Accordingly to the data from Euromonitor, in the last five years, the consumption of, plant-based dairy alternatives derived from soy, nuts, almonds, oat, coco and so one, registered a 33.5% increase. Due to, not only, the high prevalence of lactose intolerants but also to the consumer awareness that search for plant based alternatives, mainly because of the positive and healthy association that comes across both at a nutritional and environmental level.
Contribution of plant-based dairy alternatives both at nutritional and environmental level
In fact, there is an old heated discussion around the environmental sustainability of plant-based dairy alternatives and takes in account different opinions, there are groups in favor and others against.
A study conducted in 2018 from researchers at University of Oxford concludes that a glass of dairy milk produces almost three times more greenhouse gases and requires nine times more farming land, than any of the existing plant-based dairy alternatives.
Other studies state that to obtain one liter of cow milk, it is necessary 10 more resources than to produce one glass of oat milk. For example, it is necessary nine square meters of farming land and 628 liters of water for each liter of cow milk produced, what translates into 3.2 kg of CO2 emission, in comparison to the 0.9 kg resulting from the oat milk.
Nevertheless, even though it is undeniable that plant-based dairy alternatives are indeed better for the planet, at an environmental level, they also have several disadvantages, mainly social and ecological, since this is the habitat where the crops grow. An example of this is coconut milk.
The coconut tree only grows in tropical climates, normally in less developed countries. The pressure to satisfy the global demand of this fruit is leading to the exploration of workers and deforestation, which is more than enough to the ones that oppose to its consumption. However, the movements that support these products, defend that to avoid the bad practices is not necessary to stop its production but only to do it under regulation and select coconut certified as Fair Trade.
Contrarily, the nutritional topic does not arouse that much controversy…
A vast number of studies highlight that plant-based dairy alternatives, with an exception of horchata, are less caloric than cow milk. For 100 ml of product, cow milk has 67 calories, whereas, rice milk has 50 and almond milk has 24.
In the specific case of plant-based dairy alternatives derived from nuts, such as, almond or hazelnut, it is noteworthy to mention their characteristic nutritional value, marked by a high content in protein, carbohydrates and vitamins, as well as, arginine, which combined with a diet rich in lysine increases the levels of nitric oxide which facilitates the blood flow (Huynh et al. 2006).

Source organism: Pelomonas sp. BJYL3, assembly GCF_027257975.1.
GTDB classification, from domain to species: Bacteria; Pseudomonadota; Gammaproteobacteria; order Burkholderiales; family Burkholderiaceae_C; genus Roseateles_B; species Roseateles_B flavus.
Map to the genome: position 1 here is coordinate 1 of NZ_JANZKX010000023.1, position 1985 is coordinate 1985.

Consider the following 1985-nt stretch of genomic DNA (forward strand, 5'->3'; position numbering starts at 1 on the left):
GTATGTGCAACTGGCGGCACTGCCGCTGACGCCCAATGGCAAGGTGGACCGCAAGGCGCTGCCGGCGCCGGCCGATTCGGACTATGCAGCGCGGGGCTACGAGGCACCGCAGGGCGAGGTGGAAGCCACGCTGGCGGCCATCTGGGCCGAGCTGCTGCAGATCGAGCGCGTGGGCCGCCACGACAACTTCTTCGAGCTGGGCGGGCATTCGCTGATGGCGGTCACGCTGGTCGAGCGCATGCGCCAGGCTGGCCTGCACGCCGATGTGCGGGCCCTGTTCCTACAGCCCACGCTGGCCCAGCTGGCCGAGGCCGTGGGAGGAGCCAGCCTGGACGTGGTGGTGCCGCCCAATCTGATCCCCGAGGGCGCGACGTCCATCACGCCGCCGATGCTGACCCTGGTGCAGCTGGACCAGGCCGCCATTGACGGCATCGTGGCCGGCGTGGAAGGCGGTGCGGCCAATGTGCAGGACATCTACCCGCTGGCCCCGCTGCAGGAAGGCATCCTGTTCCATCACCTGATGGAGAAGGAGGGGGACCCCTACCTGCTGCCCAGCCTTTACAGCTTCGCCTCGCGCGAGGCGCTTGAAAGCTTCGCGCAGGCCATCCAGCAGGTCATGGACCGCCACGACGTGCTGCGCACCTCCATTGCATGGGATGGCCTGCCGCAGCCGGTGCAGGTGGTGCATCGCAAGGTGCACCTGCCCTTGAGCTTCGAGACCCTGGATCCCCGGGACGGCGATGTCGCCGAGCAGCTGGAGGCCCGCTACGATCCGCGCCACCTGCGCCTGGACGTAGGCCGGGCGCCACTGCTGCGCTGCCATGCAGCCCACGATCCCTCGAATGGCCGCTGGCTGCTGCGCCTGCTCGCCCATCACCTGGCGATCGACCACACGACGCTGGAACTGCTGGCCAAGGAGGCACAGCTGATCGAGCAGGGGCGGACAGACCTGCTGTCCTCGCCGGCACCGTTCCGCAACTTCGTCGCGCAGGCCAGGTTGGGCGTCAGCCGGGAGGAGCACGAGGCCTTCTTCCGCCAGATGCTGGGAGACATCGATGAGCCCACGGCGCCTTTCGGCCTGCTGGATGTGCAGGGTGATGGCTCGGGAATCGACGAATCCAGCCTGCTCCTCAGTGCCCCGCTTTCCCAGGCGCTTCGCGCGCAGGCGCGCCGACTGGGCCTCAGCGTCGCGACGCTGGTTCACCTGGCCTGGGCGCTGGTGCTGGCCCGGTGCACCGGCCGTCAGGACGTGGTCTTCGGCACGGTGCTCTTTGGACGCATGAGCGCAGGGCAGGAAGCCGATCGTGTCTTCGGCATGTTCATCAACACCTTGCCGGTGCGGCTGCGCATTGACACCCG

In addition, plant-based dairy alternatives have a high content in fatty acids, mono-unsaturated, which reduce the LDL-cholesterol levels, without affecting the content in HDL-cholesterol (Spiller et al. 1992). This lipidic content is related to high concentrations of liposoluble vitamins, like vitamin E, an antioxidant compound, usually used as a reference (Jambazian et al. 2005).
The relation of plant-based dairy alternatives with high pressure
The conventional thermal methods applied in the food industry (e.g. pasteurization or thermal sterilization) can induce negative effects in micronutrients and essential biomolecules of plant-based dairy alternatives. For example, temperature promotes the interaction between amino acids and sugars in a process well-known as Maillard reaction. This covalent union leads to several alterations in color and taste, in addition, diminishes the bioavailability of essential amino acids , since some vitamins, like tocoferol (vitamin E) are degraded (Leskova et al. 2006, Delgado et al. 2014).
Nonetheless, since cold pasteurization by high pressure is used to increase the shelf life of food, most of the negative effects that come with high temperature are avoid, promoting a healthy diet.
High pressure processing (HPP) is a non-thermal technology capable of extending the shelf-life of previously packed food products, inactivating pathogens and degrading microorganisms. It is proved that HPP technology is capable of inactivating more than 6 log CFU/ml of E.coli, Salmonella spp and L. monocytogenes (Elbrhami et al. 2016)..
There are not many scientific reports on conservation of nutrients and organoleptic characteristics in plant-based dairy alternatives, due to the recent incorporation of this category of food, or ready to drink beverage (RTD). However, there are studies that demonstrate the efficiency of HPP technology, showing that is capable of extending the shelf life of soy beverages (Jung at al. 2009), in addition, some bioactive compounds, like isoflavones are not affected (Jung et al. 2008).
As far as, organoleptic parameters and accordingly to professional panelist, HPP technology is capable of extending the shelf life of soy milk based smoothies, without causing significant differences in its sensorial profile (Andrés et al. 2016a and 2016b).
Due to the exceptional characteristics that come with plant-based dairy alternatives and the vast possibilities provided by high pressure processing, more and more companies in the world use HPP to extend the product shelf-life, without jeopardizing its organoleptic and nutritional proprieties. Australia and United States are the main producers, nevertheless the popularity and acceptance of this technology increases on a daily basis, leading to the appearance of new brands in the European and Asian market.
If you want more information about out HPP technology or how it could be applied to your products, do not hesitate to contact us, we will be more than glad to help you.